Last Updated on February 3, 2023 by BVN
Prince James Story |
On Dec.31, 1879, Thomas Edison stood in front of a crowd in Menlo Park, New Jersey, to display his new invention, the incandescent lightbulb.
There is no question about the historical impact Edison’s invention had on the world years ago and how people from all over the country traveled to New Jersey for Edison’s revolutionary reveal.
One hundred forty years later, another revolutionary event occurred with the unveiling of North America’s first Hydrogen micro-grid home, H2, at the Southern California Gas Company (SoCalGas) Energy Resource Center in Downey, California.
It is the first fully integrated demonstration project with solar panels, a battery and an electrolyser to convert solar energy into hydrogen, as well as a fuel cell to supply electricity to the home.
Among the dignitaries in attendance at the event was former Los Angeles Mayor Antonio Villaraigosa, who now serves as Infrastructure Advisor for the State of California.
The home, at 2,000 square feet, was built in 20 weeks. The construction included six modules that were built off-site, brought over, and put together in six hours, creating the house.
The micro-grid draws its power from solar panels and converts excess energy into renewable hydrogen energy.
SoCalGas explained that the micro-grid could deliver clean and renewable energy to a neighborhood composed of an estimated 100 homes and industrial buildings.
“California is home to 40 million people. Yes, California is also an idea. It is a vision of the future. It is a gateway to progress,” Southern California Gas Co. President Marayam Brown said.
“It is very much the case that innovation and technology for the last half-century has flowed in this country from west to east. That is because of the incredible work of many of the people in this room.”
During the event, James Slevin, the National President of Utility Workers For America (UWUA), spoke about his organization’s excitement for the future.
“It started with a vision and didn’t end with the vision. It ended with the practice of putting it out there,” Slevin said. “What you have here today, you don’t see it across this country. You don’t see people talking about cleaning the environment. I have to applaud the team here at So Cal Gas for that.”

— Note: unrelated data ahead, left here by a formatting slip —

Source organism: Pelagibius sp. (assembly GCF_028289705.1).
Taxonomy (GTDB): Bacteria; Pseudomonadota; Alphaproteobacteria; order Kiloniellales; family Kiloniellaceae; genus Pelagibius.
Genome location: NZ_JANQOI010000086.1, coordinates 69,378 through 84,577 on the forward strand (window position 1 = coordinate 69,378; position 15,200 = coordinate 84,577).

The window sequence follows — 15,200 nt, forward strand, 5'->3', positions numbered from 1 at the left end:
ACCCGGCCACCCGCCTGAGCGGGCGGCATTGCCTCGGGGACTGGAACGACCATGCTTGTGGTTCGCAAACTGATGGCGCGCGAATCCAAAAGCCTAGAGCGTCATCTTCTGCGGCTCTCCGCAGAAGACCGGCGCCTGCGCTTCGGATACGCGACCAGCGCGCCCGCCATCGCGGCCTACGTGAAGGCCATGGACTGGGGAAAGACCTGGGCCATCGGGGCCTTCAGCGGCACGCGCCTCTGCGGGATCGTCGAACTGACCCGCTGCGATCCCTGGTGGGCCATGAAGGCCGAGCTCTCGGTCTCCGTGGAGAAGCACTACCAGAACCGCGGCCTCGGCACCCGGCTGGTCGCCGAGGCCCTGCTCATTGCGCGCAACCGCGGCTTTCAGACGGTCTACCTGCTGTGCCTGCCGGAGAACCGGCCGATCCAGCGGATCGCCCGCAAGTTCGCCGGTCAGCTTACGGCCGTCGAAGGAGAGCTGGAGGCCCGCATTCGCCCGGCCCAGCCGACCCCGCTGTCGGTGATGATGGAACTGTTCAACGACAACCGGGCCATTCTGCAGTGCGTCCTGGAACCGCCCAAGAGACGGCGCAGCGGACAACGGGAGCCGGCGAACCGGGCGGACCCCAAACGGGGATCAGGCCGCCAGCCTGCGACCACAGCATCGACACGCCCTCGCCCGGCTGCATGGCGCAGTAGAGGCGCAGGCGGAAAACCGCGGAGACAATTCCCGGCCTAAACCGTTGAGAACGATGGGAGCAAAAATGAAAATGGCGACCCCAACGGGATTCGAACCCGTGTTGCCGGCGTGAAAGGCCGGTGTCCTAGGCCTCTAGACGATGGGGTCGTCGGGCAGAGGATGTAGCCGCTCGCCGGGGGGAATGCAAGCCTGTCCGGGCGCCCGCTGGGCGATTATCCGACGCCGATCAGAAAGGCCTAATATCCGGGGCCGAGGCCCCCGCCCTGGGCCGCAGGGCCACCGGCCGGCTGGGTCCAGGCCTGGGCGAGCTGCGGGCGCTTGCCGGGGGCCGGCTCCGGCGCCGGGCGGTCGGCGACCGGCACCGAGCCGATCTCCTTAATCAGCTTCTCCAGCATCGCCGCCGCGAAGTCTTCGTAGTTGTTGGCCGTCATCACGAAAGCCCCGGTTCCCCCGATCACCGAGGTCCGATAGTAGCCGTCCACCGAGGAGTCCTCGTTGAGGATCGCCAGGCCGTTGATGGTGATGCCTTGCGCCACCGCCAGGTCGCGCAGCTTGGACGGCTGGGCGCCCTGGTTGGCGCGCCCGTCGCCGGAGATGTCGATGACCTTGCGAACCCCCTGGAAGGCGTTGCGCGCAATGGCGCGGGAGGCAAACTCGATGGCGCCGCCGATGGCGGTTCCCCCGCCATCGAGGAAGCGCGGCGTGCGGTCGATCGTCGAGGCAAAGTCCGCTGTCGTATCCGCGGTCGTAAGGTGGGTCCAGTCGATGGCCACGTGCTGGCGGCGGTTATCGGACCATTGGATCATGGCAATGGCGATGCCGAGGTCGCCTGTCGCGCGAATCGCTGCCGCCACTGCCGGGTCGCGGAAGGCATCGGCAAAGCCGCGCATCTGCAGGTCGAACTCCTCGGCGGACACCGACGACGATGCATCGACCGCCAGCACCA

Clean Energy Sources
He addressed those concerned about the transition to clean energy sources and the workers worried about their jobs being taken away.
He spoke about the importance of “making sure workers are included, communities are included, as the state transitions to a cleaner environment” and explained how accomplishing that is an important part of the effort when it comes to reducing emissions. “What you have here is growth in California. Projects like this will expand and continue to grow and continue to bring economic growth as it reduces emissions,” Slevin said.
Blanca Pacheco, Assemblymember for the 64th District, announced that she would be introducing new legislation, Assembly Bill 324 that will jumpstart production to decarbonize the existing natural gas system and lower the cost of the fuel for a potential dedicated hydrogen system in the future.
“Diversifying the utilities’ renewable procurement portfolios to include hydrogen reduces risks, improves California’s chances of reaching its ambitious carbon neutrality goals, increases competition between decarbonization pathways, and provides Californians access to a decarbonization pathway that may provide lower long-term costs,” Pacheco said.
According to SoCalGas, hydrogen homes provide reliability for families and businesses.
Although clean energy will reduce the number of union jobs, it will also help create new jobs for the future.
SoCalGas is leading the charge in relation to Gov. Gavin Newsom’s plan for California to reach carbon neutrality by 2045.